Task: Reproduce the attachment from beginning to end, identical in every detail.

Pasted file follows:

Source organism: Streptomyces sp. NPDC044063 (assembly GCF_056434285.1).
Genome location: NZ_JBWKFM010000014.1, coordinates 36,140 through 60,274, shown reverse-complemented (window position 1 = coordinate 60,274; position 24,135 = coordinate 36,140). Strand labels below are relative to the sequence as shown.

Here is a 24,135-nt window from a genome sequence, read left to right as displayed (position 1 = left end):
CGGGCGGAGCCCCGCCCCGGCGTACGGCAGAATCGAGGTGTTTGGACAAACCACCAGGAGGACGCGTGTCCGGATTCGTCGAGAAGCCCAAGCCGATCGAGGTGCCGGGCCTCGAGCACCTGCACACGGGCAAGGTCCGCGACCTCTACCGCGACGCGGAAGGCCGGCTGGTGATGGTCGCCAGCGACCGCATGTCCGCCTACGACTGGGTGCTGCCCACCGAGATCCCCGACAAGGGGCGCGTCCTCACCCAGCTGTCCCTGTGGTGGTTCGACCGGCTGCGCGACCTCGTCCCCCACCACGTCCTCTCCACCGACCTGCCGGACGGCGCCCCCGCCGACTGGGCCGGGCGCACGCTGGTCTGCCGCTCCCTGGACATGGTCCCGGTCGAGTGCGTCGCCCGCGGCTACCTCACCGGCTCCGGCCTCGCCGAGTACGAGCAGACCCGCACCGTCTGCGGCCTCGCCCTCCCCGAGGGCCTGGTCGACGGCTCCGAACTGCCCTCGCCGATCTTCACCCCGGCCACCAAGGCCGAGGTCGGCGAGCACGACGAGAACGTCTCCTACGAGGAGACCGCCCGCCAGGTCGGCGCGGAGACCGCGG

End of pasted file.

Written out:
Source organism: Streptomyces sp. NPDC044063 (assembly GCF_056434285.1).
Genome location: NZ_JBWKFM010000014.1, coordinates 36,140 through 60,274, shown reverse-complemented (window position 1 = coordinate 60,274; position 24,135 = coordinate 36,140). Strand labels below are relative to the sequence as shown.

Here is a 24,135-nt window from a genome sequence, read left to right as displayed (position 1 = left end):
CGGGCGGAGCCCCGCCCCGGCGTACGGCAGAATCGAGGTGTTTGGACAAACCACCAGGAGGACGCGTGTCCGGATTCGTCGAGAAGCCCAAGCCGATCGAGGTGCCGGGCCTCGAGCACCTGCACACGGGCAAGGTCCGCGACCTCTACCGCGACGCGGAAGGCCGGCTGGTGATGGTCGCCAGCGACCGCATGTCCGCCTACGACTGGGTGCTGCCCACCGAGATCCCCGACAAGGGGCGCGTCCTCACCCAGCTGTCCCTGTGGTGGTTCGACCGGCTGCGCGACCTCGTCCCCCACCACGTCCTCTCCACCGACCTGCCGGACGGCGCCCCCGCCGACTGGGCCGGGCGCACGCTGGTCTGCCGCTCCCTGGACATGGTCCCGGTCGAGTGCGTCGCCCGCGGCTACCTCACCGGCTCCGGCCTCGCCGAGTACGAGCAGACCCGCACCGTCTGCGGCCTCGCCCTCCCCGAGGGCCTGGTCGACGGCTCCGAACTGCCCTCGCCGATCTTCACCCCGGCCACCAAGGCCGAGGTCGGCGAGCACGACGAGAACGTCTCCTACGAGGAGACCGCCCGCCAGGTCGGCGCGGAGACCGCGG